There are things in life that make sense, things that make no sense, and things you can only shake your head at and wonder what were they thinking. Here’s a few.
It’s impossible for a union to effectively represent both ordinary workers and administration (management). The PEI Teachers Federation thinks it can, despite the obvious conflict of interest, so it collects dues from both teachers and administrators. PEI is one of the few jurisdictions where this conflict continues.
The issue came to a head when the Public Schools Branch attempted to fix multiple problems by creating another, while the PEITF sat silent.
Here’s the backstory. Earlier this year the PSB was forced to deal with an escalating issue involving an administrator with a history of conflict.
The ‘solution’ was to quietly shuffle the administrator to another school, which as you can imagine, went over like a lead balloon when parents and teachers on the receiving end learned of the plan.
Then the PSB tried to quietly name the administrator principal of yet another school beginning this fall. Parents and teachers there were rightfully outraged at the lack of transparency. The Teachers Federation remained silent, once again not representing its members, while PSB opted for decisions made in darkness.
Last week an online petition quickly garnered hundreds of signatures. Pressure was exerted. A meeting of the Home and School drew both outraged parents and teachers. Suddenly a new position was found for the administrator. No one is really sure where, what, or if this magical position was properly advertised. The only thing for certain is the core issue remains unresolved because of timid PSB leadership and silent support from the PEITF.
PEI’s education bureaucracy is often guilty of hyperbolic political correctness, boasting of respectful, safe work and learning environments and public transparency. In this case the action of both Public Schools Branch and Teachers Federation fail miserably to match the elevated rhetoric. Rather than leadership they tried to pull one over on unsuspecting parents and teachers, who clearly are not as stupid as the bureaucracy thinks.
This is a textbook case of how to destroy public and professional trust.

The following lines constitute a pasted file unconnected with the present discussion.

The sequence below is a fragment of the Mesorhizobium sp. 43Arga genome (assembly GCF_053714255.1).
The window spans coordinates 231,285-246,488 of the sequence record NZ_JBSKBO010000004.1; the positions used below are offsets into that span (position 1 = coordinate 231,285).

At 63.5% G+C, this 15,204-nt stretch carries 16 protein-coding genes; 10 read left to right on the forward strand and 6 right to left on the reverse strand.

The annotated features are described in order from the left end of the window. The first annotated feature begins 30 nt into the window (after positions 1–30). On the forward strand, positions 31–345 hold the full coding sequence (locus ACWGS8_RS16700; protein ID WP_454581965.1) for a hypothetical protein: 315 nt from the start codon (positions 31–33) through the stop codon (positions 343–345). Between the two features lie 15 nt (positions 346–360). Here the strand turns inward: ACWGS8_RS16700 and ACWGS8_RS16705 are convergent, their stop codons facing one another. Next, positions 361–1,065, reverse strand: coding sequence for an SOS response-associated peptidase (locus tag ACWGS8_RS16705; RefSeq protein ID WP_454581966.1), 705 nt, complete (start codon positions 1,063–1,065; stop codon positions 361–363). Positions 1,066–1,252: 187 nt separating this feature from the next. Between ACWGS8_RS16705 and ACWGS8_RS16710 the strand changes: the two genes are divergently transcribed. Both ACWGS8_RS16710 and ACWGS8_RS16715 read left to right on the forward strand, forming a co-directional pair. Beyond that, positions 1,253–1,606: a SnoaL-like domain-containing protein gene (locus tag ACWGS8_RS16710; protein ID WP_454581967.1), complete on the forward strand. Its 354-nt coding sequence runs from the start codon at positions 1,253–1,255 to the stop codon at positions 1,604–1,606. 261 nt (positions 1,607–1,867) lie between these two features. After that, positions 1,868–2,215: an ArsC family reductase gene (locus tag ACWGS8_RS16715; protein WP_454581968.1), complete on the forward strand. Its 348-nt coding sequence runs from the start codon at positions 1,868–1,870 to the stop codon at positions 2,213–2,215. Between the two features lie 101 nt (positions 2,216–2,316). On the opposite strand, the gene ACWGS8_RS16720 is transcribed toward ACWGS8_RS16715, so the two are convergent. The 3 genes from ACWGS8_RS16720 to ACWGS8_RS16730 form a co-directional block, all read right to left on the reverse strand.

COVID has ravished the restaurant industry. Many restaurants have closed permanently, dramatically reduced staffing or changed business models to generate some revenue during public lockdowns.
This real world hardship is lost on the Freedom of Information and Protection of Privacy Commissioner who appeared recently before a legislative committee. She told MLAs of receiving some complaints - exact number unknown - pertaining to how restaurants collect personal information from diners. The data is used in the event COVID contact tracing is required.
If there is any doubt the Freedom of Information and Protection of Privacy Act, and the bureaucracy created, is broken you’ll not find a more powerful example of public irrelevance than this. To suggest restaurants should do a better job protecting the privacy of a few upset customers is as tone deaf as it comes. Thankfully the recommendation is non-binding.
Just because someone complains does not make it right. And it certainly does not justify using public resources and broken legislation on an effort lacking all common sense. Restaurants deserve our support, not bureaucratic meddling. There’s an easy solution. If you don’t want your name on a list, support local restaurants by ordering takeout.
Being a politician can be tough. There are lots of chicken dinners and events you don’t really want to attend. Your actions are always under public scrutiny. But it’s also a great job. Pay and perks are very good, especially by Island standards. Power is an aphrodisiac. Often a political career is used to softly transition to a patronage reward.
When and how the provincial legislature sits has recently changed. The excuse given was to make it easier for women to enter politics. None of the changes actually support this effort in a substantive way. But the schedule of house sittings is now unbelievably generous to all MLAs. The spring sitting’s schedule looks more like that of a rotational worker (description offered by sitting MLA) - three weeks on, one week off. Who in the real world gets this type of cozy schedule in a white collar environment?
And you don’t hear a single MLA complain.
Paul MacNeill is Publisher of Island Press Limited. He can be contacted at firstname.lastname@example.org